Social media is still the hottest of marketing topics at the moment (although there are signs a backlash may have begun and Facebook growth in the US seems to have stagnated), and the early-birds were out in force this morning to catch some of the social media worms being dished out at the Marketing Association's Jericho Brainy Breakfast. First up was the director of Facebook Australia and New Zealand Matt Hehman, who, after sorting out a few powerpoint issues (why does it always happen at tech-related events?), ran through the evolution of the platform to show how the basic online identities of 10 years ago (maybe a Yahoo account, using MSN chat, and paying a few bills) have well and truly 'Gone Social'.
On Facebook, without events, photos (or the ability to tag them), likes and other applications, he says there wasn't much sharing or engagement going on in the formative days. But with five years of development and new applications, that's all changed completely. It's now become extremely social, it's given people the power to share and it's also an extension of users' lives—and, as a result, a very powerful marketing channel.
"Social, online, offline, they're all the same now. And they augment each other," he says.
But it's not just Facebook. A lot of the tools implemented by Facebook are being put to good use elsewhere and the internet as a whole is proving to be very social as well, with more examples of community creation and personalised experiences popping up everywhere. He points to the CNN website, which has created its own network and, with what is basically a Facebook-style newsfeed, allows users to see what's proving popular to friends, which is a step up from seeing what's proving popular to anonymous visitors they have no connection with.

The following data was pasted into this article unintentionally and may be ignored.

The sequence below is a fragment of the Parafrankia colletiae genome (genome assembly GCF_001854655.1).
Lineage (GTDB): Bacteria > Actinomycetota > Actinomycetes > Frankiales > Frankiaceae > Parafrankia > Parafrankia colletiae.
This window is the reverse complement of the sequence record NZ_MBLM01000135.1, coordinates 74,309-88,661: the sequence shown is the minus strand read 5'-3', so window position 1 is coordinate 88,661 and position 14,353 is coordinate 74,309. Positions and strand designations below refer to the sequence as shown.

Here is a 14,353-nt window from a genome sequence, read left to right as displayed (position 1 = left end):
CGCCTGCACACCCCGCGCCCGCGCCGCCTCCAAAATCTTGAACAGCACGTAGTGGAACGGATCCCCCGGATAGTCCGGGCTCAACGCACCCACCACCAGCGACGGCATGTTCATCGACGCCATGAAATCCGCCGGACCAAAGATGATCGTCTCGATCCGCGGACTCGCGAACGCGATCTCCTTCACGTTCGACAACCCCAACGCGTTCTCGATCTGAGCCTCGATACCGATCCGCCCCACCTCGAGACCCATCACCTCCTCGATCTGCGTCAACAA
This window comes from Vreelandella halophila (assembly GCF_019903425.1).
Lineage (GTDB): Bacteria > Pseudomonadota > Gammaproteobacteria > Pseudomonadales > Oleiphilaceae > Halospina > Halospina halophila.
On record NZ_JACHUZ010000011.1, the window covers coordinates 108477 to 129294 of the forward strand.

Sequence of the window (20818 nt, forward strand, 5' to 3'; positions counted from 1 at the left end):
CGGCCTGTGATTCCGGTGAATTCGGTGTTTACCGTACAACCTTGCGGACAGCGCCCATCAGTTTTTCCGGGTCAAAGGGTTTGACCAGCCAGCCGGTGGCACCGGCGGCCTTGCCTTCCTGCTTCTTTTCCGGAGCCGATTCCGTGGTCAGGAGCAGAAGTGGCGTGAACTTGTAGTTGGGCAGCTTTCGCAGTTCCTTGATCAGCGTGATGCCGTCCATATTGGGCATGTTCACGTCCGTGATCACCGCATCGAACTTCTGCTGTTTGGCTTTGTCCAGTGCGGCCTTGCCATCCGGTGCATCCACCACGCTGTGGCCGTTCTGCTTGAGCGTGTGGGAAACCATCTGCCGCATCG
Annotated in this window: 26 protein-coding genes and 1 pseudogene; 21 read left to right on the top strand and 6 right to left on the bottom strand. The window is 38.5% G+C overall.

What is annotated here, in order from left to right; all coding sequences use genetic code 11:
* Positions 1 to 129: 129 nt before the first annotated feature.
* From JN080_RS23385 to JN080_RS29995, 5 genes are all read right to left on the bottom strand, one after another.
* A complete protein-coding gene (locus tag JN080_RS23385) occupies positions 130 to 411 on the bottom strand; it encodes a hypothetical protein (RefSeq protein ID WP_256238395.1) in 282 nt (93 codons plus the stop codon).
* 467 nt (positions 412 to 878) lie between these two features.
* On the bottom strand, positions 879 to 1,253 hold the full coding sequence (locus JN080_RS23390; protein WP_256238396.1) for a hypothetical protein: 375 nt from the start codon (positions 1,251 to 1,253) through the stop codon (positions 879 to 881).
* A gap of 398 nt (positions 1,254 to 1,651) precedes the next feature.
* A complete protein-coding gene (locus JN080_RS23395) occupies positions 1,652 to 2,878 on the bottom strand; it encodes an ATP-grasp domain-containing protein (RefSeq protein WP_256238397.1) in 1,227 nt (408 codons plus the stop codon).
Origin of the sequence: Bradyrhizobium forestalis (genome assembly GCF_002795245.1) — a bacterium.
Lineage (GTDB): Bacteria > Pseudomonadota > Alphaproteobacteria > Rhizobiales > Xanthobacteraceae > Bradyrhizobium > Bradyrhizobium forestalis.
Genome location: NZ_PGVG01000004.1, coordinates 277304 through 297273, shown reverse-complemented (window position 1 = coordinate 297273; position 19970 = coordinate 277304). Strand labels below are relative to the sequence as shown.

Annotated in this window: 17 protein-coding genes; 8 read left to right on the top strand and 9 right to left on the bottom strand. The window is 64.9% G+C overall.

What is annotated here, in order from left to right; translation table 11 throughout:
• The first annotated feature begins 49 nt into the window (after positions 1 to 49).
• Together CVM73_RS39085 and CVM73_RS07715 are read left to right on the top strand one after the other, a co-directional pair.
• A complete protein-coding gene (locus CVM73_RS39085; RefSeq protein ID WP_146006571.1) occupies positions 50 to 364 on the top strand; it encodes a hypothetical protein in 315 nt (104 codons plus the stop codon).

If something like CNN is going social, what does 'the ecosystem of sharing' mean for brands? For Hehman, the map of connections that shows what people are interested in is the key. Facebook statistics show 75 percent of the New Zealand population are active Facebook users and in his five years with the company he says he's never seen such a high penetration rate. So there are plenty of opportunities here. And to get started, he says you need to establish a presence, advertise, start creating deeper relationships (with interesting content) and take that trust from consumers to find out more about them.
But it doesn't end with that loop, he says. It's also about word of mouth. Friends influence friends and if five of them happen to like your brand, those endorsements are significant. Hehman pointed to research that showed how advertising on Facebook increases effectiveness, with a 68 percent lift in recall, double the message awareness and a quadrupling in terms of purchase intent.
It should be common knowledge by now, but he reiterated the fact that commercial messages don't work very well on social media. It may seem counter-intuitive when you're using it as a marketing tool, but he says you have to dangle the engagement carrot and start conversations to keep people interested. For example, instead of simply offering its fans a special deal on vampire movies, Best Buy in the US asked fans to list their favourites, created a top 50 from these suggestions and then offered the specials. And Vitamin Water, along with many other brands, including Bluebird, have also used their networks as a crowd-sourcing tool by asking consumers to come up with the next flavour.
As a case study of advertising effectiveness, he pointed to Holden's One Tank Challenge campaign, which was created by Ogilvy and Facebook. After a one-day homepage buyout, fan numbers went from 500 to 8000 and the engagement increased with it. And it would seem no amount of money would be able to buy the kind of brand loyalty that was displayed on the page by a user by the name of Chano Mitchell, who apparently named three of the kids after Holden models, Calais, Caprice and Monaro.